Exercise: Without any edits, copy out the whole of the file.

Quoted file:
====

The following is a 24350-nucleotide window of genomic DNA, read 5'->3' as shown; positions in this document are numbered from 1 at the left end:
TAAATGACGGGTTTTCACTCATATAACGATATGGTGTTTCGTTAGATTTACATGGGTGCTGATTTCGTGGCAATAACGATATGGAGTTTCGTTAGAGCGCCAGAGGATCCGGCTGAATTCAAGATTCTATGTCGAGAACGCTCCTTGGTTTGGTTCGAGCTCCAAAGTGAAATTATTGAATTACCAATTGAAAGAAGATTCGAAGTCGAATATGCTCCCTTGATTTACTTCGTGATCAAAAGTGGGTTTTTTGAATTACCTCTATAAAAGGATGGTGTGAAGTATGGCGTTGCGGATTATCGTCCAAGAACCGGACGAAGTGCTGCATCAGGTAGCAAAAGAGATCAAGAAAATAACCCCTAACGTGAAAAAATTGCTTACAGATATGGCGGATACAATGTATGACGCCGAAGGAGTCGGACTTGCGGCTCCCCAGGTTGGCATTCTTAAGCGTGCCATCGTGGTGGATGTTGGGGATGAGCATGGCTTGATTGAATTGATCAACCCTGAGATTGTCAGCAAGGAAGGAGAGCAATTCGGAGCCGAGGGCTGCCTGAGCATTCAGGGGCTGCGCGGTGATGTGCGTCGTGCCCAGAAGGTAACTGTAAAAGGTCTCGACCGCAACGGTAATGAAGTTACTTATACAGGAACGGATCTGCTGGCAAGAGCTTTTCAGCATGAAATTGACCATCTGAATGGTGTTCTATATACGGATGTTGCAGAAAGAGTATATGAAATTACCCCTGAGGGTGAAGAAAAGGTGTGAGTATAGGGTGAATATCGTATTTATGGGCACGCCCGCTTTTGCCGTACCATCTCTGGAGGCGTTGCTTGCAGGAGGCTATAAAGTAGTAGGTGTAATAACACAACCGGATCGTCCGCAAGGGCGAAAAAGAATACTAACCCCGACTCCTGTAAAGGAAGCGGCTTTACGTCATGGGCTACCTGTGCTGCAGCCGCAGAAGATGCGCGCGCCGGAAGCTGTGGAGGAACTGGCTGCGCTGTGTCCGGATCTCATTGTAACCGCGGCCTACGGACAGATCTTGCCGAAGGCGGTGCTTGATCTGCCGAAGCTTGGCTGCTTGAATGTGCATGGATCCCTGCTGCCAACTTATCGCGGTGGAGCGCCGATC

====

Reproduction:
The following is a 24350-nucleotide window of genomic DNA, read 5'->3' as shown; positions in this document are numbered from 1 at the left end:
TAAATGACGGGTTTTCACTCATATAACGATATGGTGTTTCGTTAGATTTACATGGGTGCTGATTTCGTGGCAATAACGATATGGAGTTTCGTTAGAGCGCCAGAGGATCCGGCTGAATTCAAGATTCTATGTCGAGAACGCTCCTTGGTTTGGTTCGAGCTCCAAAGTGAAATTATTGAATTACCAATTGAAAGAAGATTCGAAGTCGAATATGCTCCCTTGATTTACTTCGTGATCAAAAGTGGGTTTTTTGAATTACCTCTATAAAAGGATGGTGTGAAGTATGGCGTTGCGGATTATCGTCCAAGAACCGGACGAAGTGCTGCATCAGGTAGCAAAAGAGATCAAGAAAATAACCCCTAACGTGAAAAAATTGCTTACAGATATGGCGGATACAATGTATGACGCCGAAGGAGTCGGACTTGCGGCTCCCCAGGTTGGCATTCTTAAGCGTGCCATCGTGGTGGATGTTGGGGATGAGCATGGCTTGATTGAATTGATCAACCCTGAGATTGTCAGCAAGGAAGGAGAGCAATTCGGAGCCGAGGGCTGCCTGAGCATTCAGGGGCTGCGCGGTGATGTGCGTCGTGCCCAGAAGGTAACTGTAAAAGGTCTCGACCGCAACGGTAATGAAGTTACTTATACAGGAACGGATCTGCTGGCAAGAGCTTTTCAGCATGAAATTGACCATCTGAATGGTGTTCTATATACGGATGTTGCAGAAAGAGTATATGAAATTACCCCTGAGGGTGAAGAAAAGGTGTGAGTATAGGGTGAATATCGTATTTATGGGCACGCCCGCTTTTGCCGTACCATCTCTGGAGGCGTTGCTTGCAGGAGGCTATAAAGTAGTAGGTGTAATAACACAACCGGATCGTCCGCAAGGGCGAAAAAGAATACTAACCCCGACTCCTGTAAAGGAAGCGGCTTTACGTCATGGGCTACCTGTGCTGCAGCCGCAGAAGATGCGCGCGCCGGAAGCTGTGGAGGAACTGGCTGCGCTGTGTCCGGATCTCATTGTAACCGCGGCCTACGGACAGATCTTGCCGAAGGCGGTGCTTGATCTGCCGAAGCTTGGCTGCTTGAATGTGCATGGATCCCTGCTGCCAACTTATCGCGGTGGAGCGCCGATC